Japan’s fleet of fighter jets is a pillar of the country’s defense. Tokyo fields a force of more than 200 F-15J fighters, the largest F-15 fleet outside of the U.S. Air Force. Japan’s F-15 fleet is also one of the oldest.
At one point the country banked on replacing those F-15s with F-22 Raptors. But a 1998 American law meant to protect the fighter’s secrets restricted the F-22 from export, even to an ally. Suddenly Japan was left without any viable replacement for its fleet of air superiority fighters. The country spent several years working on a domestic technology demonstrator, named ATD-X, but concluded it would be too expensive to develop alone.
Now Japan is soliciting for help from abroad, hoping to cut the amount of time it would take to field a new fighter. Defense giant Lockheed Martin, developer of the F-22 Raptor and F-35 Joint Strike Fighter was the first to answer the call, offering a hybrid of those two planes.
Now, according to Reuters, another American defense giant is tossing its hat in the ring. Northrop Grumman has responded to Japan’s request. The company ticked off a list of technologies it could contribute to the F-3 fighter program, but has not made a formal proposal. (Other defense contractors could still enter the F-3 competition, particularly Boeing and BAE.)
Lockheed Martin and Northrop Grumman went head-to-head back in the early 1990s during the Advanced Tactical Fighter competition. After a fly-off between LockMart’s YF-22 and Northrop’s YF-23, the YF-22 was declared the winner and went on to become the F-22 Raptor.
Northrop enters the competition at a disadvantage. Although it’s one of the biggest aviation companies in the world, it hasn’t designed and built a fighter since the YF-23. The company has concentrated on drones, particularly the RQ-4 Global Hawk, and bombers—both the B-2 Spirit and upcoming B-21 Raider.
What could Northrop offer Japan? Despite a reputation as a technological powerhouse, Japan’s aerospace industry lags behind in key areas, including avionics, systems integration, networking, and stealth. Japan could eventually develop all of these things by itself, but at staggering cost. Time is also not Japan’s side, as the oldest of the country’s F-15J fighters is nearing 40.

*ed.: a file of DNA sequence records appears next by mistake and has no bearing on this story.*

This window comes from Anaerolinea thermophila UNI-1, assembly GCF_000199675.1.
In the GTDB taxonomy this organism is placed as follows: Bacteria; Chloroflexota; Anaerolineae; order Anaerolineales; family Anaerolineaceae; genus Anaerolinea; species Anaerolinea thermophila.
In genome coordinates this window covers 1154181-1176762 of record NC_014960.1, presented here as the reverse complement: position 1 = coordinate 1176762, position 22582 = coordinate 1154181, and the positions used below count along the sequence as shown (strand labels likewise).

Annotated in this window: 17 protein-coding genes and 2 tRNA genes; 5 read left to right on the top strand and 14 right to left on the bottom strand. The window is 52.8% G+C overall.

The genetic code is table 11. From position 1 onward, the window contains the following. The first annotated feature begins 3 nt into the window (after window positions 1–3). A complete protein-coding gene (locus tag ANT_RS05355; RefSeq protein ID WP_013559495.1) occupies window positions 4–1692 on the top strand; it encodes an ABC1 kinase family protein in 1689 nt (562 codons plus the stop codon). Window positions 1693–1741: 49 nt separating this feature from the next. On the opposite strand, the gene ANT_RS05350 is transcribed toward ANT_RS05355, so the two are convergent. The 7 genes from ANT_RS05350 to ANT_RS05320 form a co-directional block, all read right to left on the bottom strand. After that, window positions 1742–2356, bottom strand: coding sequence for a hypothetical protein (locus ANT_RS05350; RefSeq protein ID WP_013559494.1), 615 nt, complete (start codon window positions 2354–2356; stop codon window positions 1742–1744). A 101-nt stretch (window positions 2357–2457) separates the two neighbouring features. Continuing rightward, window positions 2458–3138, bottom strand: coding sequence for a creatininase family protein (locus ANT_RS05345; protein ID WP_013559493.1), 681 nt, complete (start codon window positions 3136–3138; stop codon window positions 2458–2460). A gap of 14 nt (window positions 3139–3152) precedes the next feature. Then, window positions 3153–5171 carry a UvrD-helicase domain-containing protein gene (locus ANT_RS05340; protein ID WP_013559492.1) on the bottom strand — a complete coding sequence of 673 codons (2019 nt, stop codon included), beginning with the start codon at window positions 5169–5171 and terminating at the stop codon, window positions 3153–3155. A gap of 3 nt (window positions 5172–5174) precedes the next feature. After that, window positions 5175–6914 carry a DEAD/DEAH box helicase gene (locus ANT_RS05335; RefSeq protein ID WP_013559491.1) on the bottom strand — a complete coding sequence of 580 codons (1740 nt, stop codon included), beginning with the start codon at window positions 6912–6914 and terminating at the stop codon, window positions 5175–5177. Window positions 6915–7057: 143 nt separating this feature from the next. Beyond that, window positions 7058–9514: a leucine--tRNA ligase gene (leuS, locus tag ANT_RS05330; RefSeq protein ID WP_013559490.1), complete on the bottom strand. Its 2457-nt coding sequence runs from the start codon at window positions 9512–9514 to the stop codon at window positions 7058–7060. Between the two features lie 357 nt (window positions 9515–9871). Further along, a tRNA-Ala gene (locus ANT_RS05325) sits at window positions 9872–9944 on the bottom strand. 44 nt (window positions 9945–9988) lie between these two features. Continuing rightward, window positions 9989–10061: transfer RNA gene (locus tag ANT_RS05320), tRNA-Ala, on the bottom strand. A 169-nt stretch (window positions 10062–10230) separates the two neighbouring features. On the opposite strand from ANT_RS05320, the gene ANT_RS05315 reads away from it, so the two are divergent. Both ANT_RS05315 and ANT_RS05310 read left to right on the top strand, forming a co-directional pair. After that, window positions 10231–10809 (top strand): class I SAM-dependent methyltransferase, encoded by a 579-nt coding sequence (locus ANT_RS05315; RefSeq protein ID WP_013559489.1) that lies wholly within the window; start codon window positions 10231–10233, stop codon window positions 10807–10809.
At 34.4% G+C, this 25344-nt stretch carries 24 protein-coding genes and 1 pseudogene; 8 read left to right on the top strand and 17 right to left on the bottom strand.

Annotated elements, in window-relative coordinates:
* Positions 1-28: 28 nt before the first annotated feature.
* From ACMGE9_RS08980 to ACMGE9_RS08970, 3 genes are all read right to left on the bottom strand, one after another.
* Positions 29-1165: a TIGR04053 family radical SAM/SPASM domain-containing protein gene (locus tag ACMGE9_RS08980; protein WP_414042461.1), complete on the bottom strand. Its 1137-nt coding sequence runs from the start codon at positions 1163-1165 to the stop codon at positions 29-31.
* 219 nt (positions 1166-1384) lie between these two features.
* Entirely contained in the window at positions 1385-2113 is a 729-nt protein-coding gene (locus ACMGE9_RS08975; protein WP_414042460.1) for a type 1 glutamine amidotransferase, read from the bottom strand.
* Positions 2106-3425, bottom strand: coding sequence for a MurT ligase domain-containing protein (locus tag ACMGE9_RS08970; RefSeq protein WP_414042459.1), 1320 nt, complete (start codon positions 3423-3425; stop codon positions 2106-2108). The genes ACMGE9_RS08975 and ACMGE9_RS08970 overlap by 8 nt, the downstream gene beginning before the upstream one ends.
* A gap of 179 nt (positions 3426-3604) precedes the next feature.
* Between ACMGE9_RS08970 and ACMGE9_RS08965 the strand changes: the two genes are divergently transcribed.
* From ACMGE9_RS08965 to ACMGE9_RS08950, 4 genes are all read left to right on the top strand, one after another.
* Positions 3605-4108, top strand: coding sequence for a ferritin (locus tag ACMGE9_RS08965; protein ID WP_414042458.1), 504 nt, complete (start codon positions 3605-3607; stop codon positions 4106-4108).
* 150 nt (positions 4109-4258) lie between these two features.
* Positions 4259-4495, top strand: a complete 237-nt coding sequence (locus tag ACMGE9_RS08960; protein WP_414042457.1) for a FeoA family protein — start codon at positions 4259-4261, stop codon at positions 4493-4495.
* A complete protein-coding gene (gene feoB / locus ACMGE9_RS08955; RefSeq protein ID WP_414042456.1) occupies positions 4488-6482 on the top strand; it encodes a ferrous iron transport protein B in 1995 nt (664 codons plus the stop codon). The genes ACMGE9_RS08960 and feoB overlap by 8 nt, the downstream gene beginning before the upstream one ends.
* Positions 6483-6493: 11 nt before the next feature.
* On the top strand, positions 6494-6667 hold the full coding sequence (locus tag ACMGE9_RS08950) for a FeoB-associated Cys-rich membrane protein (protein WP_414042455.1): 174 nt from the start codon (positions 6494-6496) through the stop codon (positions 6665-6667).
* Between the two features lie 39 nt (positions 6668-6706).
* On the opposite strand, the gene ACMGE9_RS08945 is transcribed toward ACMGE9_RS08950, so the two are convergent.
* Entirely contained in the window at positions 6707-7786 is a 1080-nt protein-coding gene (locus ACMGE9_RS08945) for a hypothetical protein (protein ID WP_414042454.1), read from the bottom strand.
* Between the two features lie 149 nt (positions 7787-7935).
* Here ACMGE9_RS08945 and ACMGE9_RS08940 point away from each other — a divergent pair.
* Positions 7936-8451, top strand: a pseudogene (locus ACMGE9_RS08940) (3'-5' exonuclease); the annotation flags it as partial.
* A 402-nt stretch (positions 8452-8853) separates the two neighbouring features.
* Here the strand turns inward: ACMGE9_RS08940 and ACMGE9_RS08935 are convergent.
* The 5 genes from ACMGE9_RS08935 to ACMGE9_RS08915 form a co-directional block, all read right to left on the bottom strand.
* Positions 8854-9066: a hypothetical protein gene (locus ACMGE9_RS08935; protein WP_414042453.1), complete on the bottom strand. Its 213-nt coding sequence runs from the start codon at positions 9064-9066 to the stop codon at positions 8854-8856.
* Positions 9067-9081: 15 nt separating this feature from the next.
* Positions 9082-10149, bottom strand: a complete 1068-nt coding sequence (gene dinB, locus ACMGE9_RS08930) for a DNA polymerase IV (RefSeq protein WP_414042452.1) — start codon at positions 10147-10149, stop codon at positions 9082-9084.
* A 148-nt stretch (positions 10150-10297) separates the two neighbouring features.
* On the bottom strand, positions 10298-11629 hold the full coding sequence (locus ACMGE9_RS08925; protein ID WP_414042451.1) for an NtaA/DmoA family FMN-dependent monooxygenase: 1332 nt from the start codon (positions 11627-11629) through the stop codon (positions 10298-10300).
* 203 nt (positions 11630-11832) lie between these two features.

The F-3 fighter will need cutting edge technologies to offset any numerical advantages China’s air force will bring to a future fight. A fleet of F-3s equipped with stealth and networking technology could coordinate attacks against numerically superior enemies. Northrop Grumman touts itself as a master of combat aircraft technology, including “system design, air vehicle design, flight controls, vehicle management systems, network-enabling technologies and survivability.” Japan needs all the tech, especially “survivability,” otherwise known as stealth technology. As developer of the B-21 Raider bomber, Northrop will have access to the absolute latest in American stealth technology.
What would the Northrop jet look like? It would almost certainly have two engines, a longer range to allow more Japanese air bases to contribute to patrolling national borders facing North Korea and China, and the ability to cruise above Mach 1. Northrop’s recent manned combat jets have all been flying wings, but a flying wing design is generally a poor dogfighter. In 2016, the company teased an image of a tailless sixth-generation fighter in a promotional video (see above) but there may not be time and money to develop a new airframe.
One possibility is the resurrection of the YF-23 design, with modernized electronics and a Japanese engine. (One positive outcome of the ATD-X program has been Japanese advances in high performance jet engines.) If that’s Northrop’s proposal, then we could be living through the 1990s all over again, pitting Son of F-22/F-35 versus a reincarnated Son of YF-23.